- Blog Post by: Kim Palmer
- February 5, 2013 - 11:56 AM
Man caves are so last century! Today, manly style influences are inching up from the basement and making themselves comfortable all over the house.
As a reporter who talks to a lot of homeowners about their new homes and makeover projects, I've noticed that I'm talking to more men than I used to. Some guys still delegate "decorating" to their wives and girlfriends, but more men appear to have informed opinions about design and how it can make a home feel like home.
Increasingly, guys are expressing those opinions to influence the design process, and often taking the lead on design projects -- such as a Twin Cities man who hired a designer to put a masculine spin on his formerly feminine interiors (www.startribune.com/lifestyle/homegarden/146480965.html).
"In 2013, interior design will begin to mirror male preferences like never before," declared Freshome, a design and architecture blog that last week published its "Top 10 Most Talked About Interior Design Trends." (http://freshome.com/2013/01/29/top-10-interior-design-trends-for-2013/)
No. 1 on Freshome's top 10 trend list: "A New Relationship Between Men and Interior Design." Men in developed countries are spending more time at home than in the past, sharing childrearing and household chores, according to the blog, with the result that they're exerting more influence on their surroundings.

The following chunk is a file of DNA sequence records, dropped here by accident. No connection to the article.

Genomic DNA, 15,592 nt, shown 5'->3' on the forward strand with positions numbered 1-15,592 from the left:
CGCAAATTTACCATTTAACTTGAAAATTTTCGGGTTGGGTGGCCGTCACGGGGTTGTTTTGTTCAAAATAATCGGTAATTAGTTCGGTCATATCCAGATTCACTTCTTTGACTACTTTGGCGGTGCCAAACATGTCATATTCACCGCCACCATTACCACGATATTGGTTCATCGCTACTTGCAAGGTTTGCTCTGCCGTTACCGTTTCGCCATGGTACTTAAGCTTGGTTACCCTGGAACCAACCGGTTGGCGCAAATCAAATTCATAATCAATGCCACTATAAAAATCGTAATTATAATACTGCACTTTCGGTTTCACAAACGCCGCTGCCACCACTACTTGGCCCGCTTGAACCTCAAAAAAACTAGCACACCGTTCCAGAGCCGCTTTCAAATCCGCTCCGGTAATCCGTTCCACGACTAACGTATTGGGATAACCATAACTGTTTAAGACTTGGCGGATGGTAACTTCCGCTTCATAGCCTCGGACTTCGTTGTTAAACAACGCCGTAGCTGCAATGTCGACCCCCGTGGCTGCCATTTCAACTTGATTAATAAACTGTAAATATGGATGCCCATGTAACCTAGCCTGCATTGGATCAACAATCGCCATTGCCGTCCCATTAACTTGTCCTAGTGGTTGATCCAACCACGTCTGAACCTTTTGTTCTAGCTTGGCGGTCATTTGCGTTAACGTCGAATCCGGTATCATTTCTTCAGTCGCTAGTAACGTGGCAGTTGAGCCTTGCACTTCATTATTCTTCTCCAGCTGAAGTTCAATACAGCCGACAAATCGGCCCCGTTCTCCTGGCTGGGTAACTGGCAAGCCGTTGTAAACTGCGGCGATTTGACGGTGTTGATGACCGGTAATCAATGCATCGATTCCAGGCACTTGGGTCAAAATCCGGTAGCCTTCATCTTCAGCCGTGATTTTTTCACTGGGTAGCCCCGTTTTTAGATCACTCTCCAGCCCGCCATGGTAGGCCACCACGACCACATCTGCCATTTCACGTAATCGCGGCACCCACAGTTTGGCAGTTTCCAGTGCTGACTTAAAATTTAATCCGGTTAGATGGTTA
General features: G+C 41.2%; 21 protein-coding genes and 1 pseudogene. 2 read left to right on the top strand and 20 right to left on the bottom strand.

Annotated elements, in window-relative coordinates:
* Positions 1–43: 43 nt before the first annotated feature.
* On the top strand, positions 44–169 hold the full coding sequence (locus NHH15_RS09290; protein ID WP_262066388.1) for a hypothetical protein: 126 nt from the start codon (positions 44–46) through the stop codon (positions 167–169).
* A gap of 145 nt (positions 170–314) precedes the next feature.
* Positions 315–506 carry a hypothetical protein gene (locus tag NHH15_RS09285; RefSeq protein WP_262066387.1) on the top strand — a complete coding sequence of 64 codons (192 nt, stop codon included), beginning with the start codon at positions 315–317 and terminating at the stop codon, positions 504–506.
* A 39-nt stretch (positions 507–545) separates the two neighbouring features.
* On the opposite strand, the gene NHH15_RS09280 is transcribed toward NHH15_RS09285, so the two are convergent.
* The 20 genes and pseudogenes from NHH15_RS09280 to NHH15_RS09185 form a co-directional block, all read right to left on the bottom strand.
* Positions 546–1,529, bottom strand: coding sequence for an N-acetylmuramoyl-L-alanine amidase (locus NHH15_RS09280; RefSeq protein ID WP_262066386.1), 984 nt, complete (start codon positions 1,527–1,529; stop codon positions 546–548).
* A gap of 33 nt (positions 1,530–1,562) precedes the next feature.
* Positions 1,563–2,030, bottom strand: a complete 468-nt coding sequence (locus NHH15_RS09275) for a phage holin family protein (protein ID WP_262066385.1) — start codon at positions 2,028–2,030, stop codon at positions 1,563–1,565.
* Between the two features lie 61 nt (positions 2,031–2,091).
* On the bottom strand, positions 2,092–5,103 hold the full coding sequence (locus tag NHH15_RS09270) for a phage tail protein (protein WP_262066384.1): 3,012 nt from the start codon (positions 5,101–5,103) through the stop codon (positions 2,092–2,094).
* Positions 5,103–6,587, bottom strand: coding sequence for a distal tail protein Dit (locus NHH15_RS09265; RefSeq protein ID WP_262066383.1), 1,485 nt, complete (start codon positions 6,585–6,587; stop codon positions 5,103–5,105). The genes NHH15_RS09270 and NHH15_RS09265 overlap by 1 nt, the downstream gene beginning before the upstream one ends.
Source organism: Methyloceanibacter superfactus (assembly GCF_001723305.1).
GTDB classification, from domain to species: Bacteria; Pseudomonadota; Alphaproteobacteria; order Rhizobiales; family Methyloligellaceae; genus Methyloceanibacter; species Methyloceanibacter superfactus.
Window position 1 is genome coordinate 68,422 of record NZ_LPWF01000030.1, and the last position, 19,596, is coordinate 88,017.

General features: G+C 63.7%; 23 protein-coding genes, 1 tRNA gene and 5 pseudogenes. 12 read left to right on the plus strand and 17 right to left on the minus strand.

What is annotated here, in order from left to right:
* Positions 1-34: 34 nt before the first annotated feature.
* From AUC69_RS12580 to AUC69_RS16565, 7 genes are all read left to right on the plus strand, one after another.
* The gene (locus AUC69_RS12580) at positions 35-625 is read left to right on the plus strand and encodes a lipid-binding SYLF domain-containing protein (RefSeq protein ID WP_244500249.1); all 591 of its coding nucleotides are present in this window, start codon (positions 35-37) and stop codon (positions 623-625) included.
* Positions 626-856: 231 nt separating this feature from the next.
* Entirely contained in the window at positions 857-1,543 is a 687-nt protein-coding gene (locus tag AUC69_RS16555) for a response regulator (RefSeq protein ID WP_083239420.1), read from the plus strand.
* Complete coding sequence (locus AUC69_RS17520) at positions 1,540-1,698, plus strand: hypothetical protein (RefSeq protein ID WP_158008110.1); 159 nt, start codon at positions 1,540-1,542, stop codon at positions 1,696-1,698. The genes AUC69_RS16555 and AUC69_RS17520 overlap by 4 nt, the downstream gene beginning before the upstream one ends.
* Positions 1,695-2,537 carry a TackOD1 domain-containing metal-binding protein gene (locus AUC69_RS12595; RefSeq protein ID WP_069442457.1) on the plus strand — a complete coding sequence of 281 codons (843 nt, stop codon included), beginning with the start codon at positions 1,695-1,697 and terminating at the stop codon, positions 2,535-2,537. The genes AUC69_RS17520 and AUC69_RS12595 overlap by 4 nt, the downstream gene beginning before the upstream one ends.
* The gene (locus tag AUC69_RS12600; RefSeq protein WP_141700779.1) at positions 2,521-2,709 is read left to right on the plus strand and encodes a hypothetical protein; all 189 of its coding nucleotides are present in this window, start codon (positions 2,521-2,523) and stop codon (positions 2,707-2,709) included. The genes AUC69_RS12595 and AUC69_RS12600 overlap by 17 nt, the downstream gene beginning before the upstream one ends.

The proliferation of design-oriented TV shows, magazines and web content also has to be a factor, in my opinion. More guys are being exposed to design principles and conversation -- even if they're just accidentally seeing or hearing the shows that someone else turned on. With more exposure comes more opinion and insight.
How will male influence play out in home decor? Expect to see more "functionality over 'cuteness,' less-flashy colors and sober furniture details," according to Freshome. And this is good news, from an aesthetic standpoint, because it creates "visual balance" that makes both sexes feel at ease.
What do you think? Are guys as a group getting more comfortable with -- and more opinionated about -- home decor? What does guy-friendly design look like at your house? And does male-female balance make for better design?
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